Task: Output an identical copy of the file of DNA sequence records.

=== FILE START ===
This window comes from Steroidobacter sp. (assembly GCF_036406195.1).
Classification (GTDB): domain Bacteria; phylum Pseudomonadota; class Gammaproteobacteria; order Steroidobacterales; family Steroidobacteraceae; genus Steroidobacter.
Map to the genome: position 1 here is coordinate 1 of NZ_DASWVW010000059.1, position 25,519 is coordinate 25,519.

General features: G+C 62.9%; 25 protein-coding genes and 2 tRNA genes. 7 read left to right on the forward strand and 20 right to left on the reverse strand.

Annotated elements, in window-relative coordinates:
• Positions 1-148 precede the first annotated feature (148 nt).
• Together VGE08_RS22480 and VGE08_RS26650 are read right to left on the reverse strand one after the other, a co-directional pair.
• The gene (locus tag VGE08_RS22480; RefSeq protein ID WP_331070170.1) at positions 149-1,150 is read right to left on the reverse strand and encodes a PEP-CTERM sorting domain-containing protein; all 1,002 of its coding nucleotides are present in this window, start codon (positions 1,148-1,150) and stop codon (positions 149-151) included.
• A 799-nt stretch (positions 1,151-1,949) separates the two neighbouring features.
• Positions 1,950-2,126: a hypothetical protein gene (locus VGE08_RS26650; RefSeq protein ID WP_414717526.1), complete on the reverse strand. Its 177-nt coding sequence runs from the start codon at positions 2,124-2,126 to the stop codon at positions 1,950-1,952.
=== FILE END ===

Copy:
This window comes from Steroidobacter sp. (assembly GCF_036406195.1).
Classification (GTDB): domain Bacteria; phylum Pseudomonadota; class Gammaproteobacteria; order Steroidobacterales; family Steroidobacteraceae; genus Steroidobacter.
Map to the genome: position 1 here is coordinate 1 of NZ_DASWVW010000059.1, position 25,519 is coordinate 25,519.

General features: G+C 62.9%; 25 protein-coding genes and 2 tRNA genes. 7 read left to right on the forward strand and 20 right to left on the reverse strand.

Annotated elements, in window-relative coordinates:
• Positions 1-148 precede the first annotated feature (148 nt).
• Together VGE08_RS22480 and VGE08_RS26650 are read right to left on the reverse strand one after the other, a co-directional pair.
• The gene (locus tag VGE08_RS22480; RefSeq protein ID WP_331070170.1) at positions 149-1,150 is read right to left on the reverse strand and encodes a PEP-CTERM sorting domain-containing protein; all 1,002 of its coding nucleotides are present in this window, start codon (positions 1,148-1,150) and stop codon (positions 149-151) included.
• A 799-nt stretch (positions 1,151-1,949) separates the two neighbouring features.
• Positions 1,950-2,126: a hypothetical protein gene (locus VGE08_RS26650; RefSeq protein ID WP_414717526.1), complete on the reverse strand. Its 177-nt coding sequence runs from the start codon at positions 2,124-2,126 to the stop codon at positions 1,950-1,952.